Mal 4:5-6;

Behold, I will send you Elijah the prophet before the great and awesome day of the LORD comes.

This prophecy is found in the last book of the Old Testament. And once the canon of this testament was brought to a close, God did not speak for another 400 years. Moreover, this period of history would prove to be a time of great difficulty for Israel, being handed down from one super power to the next. By the time of the Gospels, Israel had not only been under the oppressive rule of the Babylonians; but also the Persians, the Greeks; and then finally, the Romans.

As is completely understandable, by this stage there was great anticipation among the Jews concerning the arrival of the promised Messiah. There was one thought on their minds: “When would the Messiah reveal himself; and how would God’s kingdom finally come?”

While various Jewish sub-groups (e.g., Pharisees, Sadducees, Zealots, and Essenes) sought to answer these questions differently, they all basically agreed on one very important idea: their story was still waiting for an ending.

It is in this context then, that the gospel account is opened;

John 1:6-8;

There was a man sent from God, whose name was John. He came as a witness, to bear witness about the light, that all might believe through him. He was not the light, but came to bear witness about the light. 

400 years of silence was shattered by John the Baptist – one who came in the spirit and power of Elijah. Indeed, he said of himself;

John 1:23;

…I am the voice of one crying out in the wilderness, ‘Make straight the way of the Lord,’ as the prophet Isaiah said.

The Story of Scripture, Part 9 – Saviour, Judge and King

Even after a period where Israel gave in to rebellion and unbelief, God kept his promise to give Israel the land. Under the leadership of Joshua, they entered into Canaan and took possession of their inheritance. Later, after even more rebellion and unbelief, God continued to show boundless grace to his people. Over and over again the people, through their sin, would allow themselves to be placed back into bondage. Each time, when they were at their lowest, God would send a judge to save them; each of these mighty men showing forth an important glimpse of the ultimate Judge and Saviour.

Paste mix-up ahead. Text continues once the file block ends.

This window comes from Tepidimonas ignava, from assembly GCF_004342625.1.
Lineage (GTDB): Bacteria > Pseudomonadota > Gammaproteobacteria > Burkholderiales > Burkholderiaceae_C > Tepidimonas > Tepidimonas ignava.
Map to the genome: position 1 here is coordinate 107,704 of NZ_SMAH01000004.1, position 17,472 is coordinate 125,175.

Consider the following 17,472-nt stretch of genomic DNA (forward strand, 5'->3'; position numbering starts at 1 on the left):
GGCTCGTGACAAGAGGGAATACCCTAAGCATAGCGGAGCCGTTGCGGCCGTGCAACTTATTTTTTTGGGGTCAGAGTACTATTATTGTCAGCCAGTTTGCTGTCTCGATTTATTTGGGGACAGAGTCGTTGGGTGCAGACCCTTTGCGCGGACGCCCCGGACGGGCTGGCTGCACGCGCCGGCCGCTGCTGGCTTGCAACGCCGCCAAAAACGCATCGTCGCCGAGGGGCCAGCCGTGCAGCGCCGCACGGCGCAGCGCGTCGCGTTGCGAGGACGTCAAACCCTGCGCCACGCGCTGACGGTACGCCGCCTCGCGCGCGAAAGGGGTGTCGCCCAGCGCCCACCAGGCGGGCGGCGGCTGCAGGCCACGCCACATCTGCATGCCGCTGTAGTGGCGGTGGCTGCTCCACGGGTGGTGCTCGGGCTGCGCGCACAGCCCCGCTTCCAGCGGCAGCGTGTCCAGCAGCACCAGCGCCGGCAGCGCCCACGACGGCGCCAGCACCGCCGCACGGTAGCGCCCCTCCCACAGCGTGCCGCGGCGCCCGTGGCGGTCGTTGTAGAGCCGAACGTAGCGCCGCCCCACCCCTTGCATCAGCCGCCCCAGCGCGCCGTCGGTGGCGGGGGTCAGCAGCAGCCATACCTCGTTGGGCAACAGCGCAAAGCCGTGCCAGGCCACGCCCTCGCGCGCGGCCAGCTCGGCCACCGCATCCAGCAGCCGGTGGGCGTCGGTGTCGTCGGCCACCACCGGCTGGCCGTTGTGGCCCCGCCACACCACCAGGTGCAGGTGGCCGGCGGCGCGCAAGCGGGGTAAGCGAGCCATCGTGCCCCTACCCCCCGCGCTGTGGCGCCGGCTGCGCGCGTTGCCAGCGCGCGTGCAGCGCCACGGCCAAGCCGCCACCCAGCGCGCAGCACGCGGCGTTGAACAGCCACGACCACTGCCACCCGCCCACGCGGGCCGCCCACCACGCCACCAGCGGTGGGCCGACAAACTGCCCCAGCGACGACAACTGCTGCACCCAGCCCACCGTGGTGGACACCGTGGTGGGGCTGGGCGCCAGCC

Eventually, they were given a king named David, under whom they prospered. God made a covenant with David which was an important continuation of his first promise to Adam;

1Chr 17:11-12;

When your days are fulfilled to walk with your fathers, I will raise up your offspring after you, one of your own sons, and I will establish his kingdom. He shall build a house for me, and I will establish his throne forever. 

This was vital new revelation concerning the promised Messiah. The promise as it first came to Adam and Eve in the garden, revealed that the Saviour would be one born of a women (i.e., from mankind). This was then narrowed in focus so as to show that the one born of a women would be born in the lineage of Abraham and indeed part of the nation of Israel. Now, through the covenant made with David, it was shown that the Messiah would be a king, from David’s own royal lineage!

In this regard, much of David’s life served as a type and foreshadowing of the Christ. We are introduced to David as the humble shepherd who stands in the place of God’s people, doing battle on their behalf, and even gaining victory against the great foe (Goliath).  As David matures, he becomes the promised theocratic king of Israel, slaying God’s enemies and bringing his people into a settled prosperity.

While the nation of Israel flourished under David’s rule, it reached the peak of its glory during the reign of his son, Solomon. This too was purposed in showing forth the glories of the covenant promise. Once again: